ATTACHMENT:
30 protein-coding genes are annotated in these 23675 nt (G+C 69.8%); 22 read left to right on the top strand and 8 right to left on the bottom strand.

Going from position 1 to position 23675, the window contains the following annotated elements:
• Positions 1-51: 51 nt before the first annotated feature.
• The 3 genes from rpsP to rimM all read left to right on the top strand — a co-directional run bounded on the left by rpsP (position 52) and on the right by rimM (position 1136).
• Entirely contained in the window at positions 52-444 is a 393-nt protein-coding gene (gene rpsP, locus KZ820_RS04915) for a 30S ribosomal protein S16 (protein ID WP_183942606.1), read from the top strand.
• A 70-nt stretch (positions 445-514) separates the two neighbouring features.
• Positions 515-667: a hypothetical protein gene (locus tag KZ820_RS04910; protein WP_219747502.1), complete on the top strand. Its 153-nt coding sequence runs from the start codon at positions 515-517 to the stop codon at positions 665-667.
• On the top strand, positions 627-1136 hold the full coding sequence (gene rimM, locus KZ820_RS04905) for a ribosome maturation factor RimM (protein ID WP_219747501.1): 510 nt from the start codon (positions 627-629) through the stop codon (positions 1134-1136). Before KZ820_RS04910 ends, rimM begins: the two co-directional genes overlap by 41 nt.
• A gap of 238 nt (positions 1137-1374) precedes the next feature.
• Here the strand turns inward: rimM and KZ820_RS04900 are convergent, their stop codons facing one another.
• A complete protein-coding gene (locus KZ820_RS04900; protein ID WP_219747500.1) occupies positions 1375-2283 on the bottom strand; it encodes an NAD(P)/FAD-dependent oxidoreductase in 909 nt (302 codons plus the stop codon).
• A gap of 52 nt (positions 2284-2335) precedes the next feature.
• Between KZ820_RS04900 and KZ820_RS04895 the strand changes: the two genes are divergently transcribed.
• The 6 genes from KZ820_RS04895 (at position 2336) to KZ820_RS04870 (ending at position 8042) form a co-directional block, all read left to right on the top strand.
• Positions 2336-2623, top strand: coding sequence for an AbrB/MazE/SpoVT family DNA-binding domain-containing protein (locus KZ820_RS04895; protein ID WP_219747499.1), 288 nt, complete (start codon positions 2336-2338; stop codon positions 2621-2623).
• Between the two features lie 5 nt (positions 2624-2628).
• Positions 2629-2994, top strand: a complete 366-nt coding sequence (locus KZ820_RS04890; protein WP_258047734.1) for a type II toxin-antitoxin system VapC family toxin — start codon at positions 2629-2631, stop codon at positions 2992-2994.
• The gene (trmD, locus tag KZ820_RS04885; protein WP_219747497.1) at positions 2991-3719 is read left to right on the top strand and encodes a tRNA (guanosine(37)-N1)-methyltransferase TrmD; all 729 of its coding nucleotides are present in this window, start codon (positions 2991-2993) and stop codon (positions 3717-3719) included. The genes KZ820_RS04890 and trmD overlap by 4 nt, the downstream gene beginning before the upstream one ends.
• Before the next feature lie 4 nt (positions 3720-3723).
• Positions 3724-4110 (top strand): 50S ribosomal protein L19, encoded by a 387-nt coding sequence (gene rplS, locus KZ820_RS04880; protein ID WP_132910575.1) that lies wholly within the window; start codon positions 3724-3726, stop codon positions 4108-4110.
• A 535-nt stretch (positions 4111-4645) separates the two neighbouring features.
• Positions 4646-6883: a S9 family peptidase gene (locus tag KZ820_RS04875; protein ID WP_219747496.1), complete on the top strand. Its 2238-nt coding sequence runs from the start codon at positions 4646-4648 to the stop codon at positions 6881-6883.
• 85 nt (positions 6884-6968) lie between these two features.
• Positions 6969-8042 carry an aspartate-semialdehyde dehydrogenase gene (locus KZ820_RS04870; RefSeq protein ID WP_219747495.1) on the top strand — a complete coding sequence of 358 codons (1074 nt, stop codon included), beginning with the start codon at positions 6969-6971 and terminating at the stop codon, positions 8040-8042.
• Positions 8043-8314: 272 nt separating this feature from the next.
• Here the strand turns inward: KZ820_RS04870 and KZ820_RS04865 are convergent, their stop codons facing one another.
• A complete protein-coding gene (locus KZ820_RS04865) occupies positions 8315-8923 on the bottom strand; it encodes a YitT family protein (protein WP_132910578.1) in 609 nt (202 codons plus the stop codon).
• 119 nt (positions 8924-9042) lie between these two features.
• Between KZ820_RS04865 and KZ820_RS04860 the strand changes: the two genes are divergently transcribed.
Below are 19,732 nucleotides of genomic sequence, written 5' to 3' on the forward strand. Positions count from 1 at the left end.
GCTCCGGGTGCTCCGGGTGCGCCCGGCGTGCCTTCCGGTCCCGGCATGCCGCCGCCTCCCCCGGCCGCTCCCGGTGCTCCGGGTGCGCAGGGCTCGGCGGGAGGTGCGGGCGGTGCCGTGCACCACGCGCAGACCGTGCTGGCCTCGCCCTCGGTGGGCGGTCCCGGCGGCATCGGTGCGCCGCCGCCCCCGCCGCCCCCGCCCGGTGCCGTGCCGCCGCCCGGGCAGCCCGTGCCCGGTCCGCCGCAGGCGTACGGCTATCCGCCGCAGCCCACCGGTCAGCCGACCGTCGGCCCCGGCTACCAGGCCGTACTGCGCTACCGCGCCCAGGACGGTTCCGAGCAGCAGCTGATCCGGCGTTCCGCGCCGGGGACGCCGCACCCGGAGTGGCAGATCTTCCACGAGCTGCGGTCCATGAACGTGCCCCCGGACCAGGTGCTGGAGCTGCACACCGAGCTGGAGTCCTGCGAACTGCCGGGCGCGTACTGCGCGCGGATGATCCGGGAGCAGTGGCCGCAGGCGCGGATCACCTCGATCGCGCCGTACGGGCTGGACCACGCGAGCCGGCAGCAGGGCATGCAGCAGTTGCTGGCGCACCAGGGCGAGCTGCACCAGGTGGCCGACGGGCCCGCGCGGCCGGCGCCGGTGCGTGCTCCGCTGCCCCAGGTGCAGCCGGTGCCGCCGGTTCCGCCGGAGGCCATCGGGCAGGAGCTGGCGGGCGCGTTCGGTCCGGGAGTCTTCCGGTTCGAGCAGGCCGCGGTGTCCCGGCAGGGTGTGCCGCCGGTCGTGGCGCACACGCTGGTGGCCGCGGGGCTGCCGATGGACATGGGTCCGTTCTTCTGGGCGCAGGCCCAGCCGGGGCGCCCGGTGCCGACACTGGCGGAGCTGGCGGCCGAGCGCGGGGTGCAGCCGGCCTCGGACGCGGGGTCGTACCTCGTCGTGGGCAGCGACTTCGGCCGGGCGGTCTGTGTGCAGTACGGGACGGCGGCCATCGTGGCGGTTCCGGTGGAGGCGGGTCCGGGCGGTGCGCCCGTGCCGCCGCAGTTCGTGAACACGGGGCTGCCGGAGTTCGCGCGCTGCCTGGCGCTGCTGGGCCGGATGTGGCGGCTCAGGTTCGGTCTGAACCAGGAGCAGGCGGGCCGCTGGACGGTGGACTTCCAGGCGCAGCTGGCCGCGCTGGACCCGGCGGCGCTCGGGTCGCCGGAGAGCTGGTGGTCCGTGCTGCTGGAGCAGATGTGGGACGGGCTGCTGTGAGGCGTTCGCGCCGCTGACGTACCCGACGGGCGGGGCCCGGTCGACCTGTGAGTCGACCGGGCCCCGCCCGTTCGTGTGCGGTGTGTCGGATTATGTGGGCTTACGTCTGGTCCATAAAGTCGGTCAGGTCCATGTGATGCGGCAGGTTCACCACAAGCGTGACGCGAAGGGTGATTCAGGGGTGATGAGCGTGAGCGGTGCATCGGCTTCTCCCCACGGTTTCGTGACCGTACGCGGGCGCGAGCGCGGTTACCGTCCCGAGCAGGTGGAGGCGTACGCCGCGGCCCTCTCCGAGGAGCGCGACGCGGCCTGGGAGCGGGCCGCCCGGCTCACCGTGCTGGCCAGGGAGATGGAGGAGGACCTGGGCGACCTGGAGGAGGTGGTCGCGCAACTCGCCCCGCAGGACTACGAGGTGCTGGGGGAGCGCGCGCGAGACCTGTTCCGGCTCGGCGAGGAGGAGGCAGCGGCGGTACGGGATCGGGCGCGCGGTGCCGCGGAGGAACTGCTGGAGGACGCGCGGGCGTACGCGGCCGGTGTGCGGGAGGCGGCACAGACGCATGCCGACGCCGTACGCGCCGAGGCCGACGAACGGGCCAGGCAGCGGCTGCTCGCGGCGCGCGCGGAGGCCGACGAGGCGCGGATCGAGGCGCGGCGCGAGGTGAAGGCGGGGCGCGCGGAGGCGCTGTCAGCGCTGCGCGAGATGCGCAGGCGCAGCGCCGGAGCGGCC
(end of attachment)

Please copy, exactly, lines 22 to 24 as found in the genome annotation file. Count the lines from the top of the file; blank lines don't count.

• Positions 4646-6883: a S9 family peptidase gene (locus tag KZ820_RS04875; protein ID WP_219747496.1), complete on the top strand. Its 2238-nt coding sequence runs from the start codon at positions 4646-4648 to the stop codon at positions 6881-6883.
• 85 nt (positions 6884-6968) lie between these two features.
• Positions 6969-8042 carry an aspartate-semialdehyde dehydrogenase gene (locus KZ820_RS04870; RefSeq protein ID WP_219747495.1) on the top strand — a complete coding sequence of 358 codons (1074 nt, stop codon included), beginning with the start codon at positions 6969-6971 and terminating at the stop codon, positions 8040-8042.